Sheriff suspended in Parkland shooting appeals judge's ruling
Israel said DeSantis overstepped his authority and interfered with the public's right to determine their elected official
FORT LAUDERDALE, Fla. — A Florida sheriff who was suspended after the Parkland school shooting is appealing a judge's decision to dismiss his lawsuit challenging his suspension.
A judge ruled Thursday that Gov. Ron DeSantis' executive order removing Scott Israel as Broward County sheriff was consistent with the Florida Constitution. DeSantis has said Israel displayed poor leadership and failed to keep children safe before and during the Valentine's Day 2018 shooting at Marjory Stoneman Douglas High School that left 17 people dead.
The sheriff has said DeSantis overstepped his constitutional authority and interfered with the public's right to determine their elected official. He appealed the dismissal of his lawsuit to Florida's Fourth District Court of Appeal.
"The constitutional question involving the Governor's political use of the limited suspension power is so very important that it should be resolved by Florida's appellate courts," Israel's attorneys said in a statement Friday. "Sheriff Israel's appeal will ask the appellate judges to constrain the Governor's suspension and removal power, restricting it to what has historically been allowed for clear violations of constitutional and statutory duties of elected officials. "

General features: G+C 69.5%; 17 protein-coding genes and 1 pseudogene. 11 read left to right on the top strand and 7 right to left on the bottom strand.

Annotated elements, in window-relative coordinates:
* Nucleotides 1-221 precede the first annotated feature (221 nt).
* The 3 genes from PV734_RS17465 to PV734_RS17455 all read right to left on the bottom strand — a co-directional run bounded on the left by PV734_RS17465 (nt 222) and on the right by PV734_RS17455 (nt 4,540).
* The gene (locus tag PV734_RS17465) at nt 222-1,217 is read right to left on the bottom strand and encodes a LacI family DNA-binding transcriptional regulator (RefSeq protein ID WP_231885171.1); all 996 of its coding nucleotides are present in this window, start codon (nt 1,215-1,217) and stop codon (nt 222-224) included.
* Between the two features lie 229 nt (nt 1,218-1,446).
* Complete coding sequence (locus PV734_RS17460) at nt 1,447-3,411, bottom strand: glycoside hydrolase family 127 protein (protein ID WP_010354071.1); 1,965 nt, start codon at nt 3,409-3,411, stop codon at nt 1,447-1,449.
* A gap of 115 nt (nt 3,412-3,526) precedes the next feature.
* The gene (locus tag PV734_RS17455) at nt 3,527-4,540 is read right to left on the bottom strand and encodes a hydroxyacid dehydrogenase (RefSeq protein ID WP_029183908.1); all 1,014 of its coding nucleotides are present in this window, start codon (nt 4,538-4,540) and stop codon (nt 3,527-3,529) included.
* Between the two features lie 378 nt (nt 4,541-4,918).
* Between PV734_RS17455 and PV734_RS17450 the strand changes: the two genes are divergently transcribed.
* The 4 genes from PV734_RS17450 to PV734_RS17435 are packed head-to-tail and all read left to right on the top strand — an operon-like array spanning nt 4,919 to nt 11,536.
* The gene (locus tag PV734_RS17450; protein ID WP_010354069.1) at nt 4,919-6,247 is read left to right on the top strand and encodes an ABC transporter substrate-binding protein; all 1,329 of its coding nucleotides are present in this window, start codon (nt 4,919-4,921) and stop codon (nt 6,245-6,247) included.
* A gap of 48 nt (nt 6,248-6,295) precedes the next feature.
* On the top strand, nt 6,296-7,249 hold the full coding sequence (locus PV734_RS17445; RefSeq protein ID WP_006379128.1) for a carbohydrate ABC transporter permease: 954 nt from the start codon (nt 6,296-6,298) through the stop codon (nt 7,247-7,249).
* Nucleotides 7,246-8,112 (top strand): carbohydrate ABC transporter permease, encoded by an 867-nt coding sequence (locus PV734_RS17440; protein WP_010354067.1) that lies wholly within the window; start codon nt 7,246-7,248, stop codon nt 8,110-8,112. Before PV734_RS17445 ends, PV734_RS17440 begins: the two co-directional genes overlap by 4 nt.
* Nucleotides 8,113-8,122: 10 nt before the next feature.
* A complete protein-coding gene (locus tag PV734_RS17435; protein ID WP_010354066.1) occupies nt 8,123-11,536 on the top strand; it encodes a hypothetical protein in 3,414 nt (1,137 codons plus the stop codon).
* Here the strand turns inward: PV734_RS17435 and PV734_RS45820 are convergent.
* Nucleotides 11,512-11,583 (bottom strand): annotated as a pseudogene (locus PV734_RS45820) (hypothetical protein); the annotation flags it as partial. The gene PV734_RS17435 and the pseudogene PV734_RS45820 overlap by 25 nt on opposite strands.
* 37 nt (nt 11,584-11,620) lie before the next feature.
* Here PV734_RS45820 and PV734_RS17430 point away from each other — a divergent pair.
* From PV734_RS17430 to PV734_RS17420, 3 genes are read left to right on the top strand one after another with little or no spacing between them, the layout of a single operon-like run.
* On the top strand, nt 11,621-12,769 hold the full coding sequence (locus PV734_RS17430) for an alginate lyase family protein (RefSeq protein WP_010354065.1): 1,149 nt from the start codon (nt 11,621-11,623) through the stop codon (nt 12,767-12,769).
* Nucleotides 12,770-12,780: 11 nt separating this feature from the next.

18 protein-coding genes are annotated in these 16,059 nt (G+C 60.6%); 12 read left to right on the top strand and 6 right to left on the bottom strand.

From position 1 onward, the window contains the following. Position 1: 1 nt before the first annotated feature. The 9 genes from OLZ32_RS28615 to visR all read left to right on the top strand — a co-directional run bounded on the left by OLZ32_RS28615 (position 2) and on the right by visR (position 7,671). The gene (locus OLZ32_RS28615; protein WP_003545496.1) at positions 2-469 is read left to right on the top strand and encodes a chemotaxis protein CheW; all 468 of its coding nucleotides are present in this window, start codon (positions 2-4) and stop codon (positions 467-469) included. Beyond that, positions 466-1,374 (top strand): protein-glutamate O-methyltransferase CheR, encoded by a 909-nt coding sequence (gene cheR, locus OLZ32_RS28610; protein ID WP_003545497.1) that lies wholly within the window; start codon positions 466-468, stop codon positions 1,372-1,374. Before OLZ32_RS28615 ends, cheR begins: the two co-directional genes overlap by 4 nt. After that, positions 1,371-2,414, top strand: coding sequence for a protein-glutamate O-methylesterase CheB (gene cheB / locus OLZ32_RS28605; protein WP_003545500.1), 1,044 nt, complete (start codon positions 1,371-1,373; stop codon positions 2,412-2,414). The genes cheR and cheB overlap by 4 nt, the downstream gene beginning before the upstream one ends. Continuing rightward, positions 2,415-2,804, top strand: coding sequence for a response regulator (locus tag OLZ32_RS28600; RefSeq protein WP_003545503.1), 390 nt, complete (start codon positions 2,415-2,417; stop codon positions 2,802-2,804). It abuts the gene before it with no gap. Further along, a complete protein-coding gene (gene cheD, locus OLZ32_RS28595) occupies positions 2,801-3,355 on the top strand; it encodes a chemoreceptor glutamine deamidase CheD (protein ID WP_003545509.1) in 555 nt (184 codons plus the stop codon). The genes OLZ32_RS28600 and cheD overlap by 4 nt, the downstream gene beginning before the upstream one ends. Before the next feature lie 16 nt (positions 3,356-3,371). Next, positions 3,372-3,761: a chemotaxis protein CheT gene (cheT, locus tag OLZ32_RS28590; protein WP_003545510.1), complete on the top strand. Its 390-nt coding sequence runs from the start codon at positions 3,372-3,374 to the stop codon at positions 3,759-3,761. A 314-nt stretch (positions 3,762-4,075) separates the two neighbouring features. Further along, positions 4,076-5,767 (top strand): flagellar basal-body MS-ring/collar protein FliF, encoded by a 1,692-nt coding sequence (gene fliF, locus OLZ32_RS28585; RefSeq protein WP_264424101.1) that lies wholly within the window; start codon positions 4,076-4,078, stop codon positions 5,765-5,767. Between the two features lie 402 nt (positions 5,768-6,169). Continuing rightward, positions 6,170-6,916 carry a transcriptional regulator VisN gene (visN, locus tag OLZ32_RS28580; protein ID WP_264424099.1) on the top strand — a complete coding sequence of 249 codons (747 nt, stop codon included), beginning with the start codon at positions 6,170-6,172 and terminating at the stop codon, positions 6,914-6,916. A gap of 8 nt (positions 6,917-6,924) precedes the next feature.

The Florida Legislature, which must approve DeSantis' decision to suspend Israel, is reviewing the matter, but says it would wait for Israel's court proceedings to play out.
After the judge's ruling Thursday, the governor said in a statement he pleased that the "court recognizes my authority as governor to suspend a public official for reasons of neglect of duty and incompetence," and said he will ask the Senate to move forward with its review.
Several parents of slain students had pushed the newly elected Republican governor to remove Israel, a Democrat. Calls for Israel's ouster began shortly after the shooting when it was revealed that the deputy assigned to guard the school, Scot Peterson, had not gone into the building to confront the shooter, but took cover outside.
Before the shooting, Israel had changed his department's policy to say deputies "may" confront shooters, instead of "shall." Critics say that gave eight deputies an excuse for not confronting the gunman during the shooting.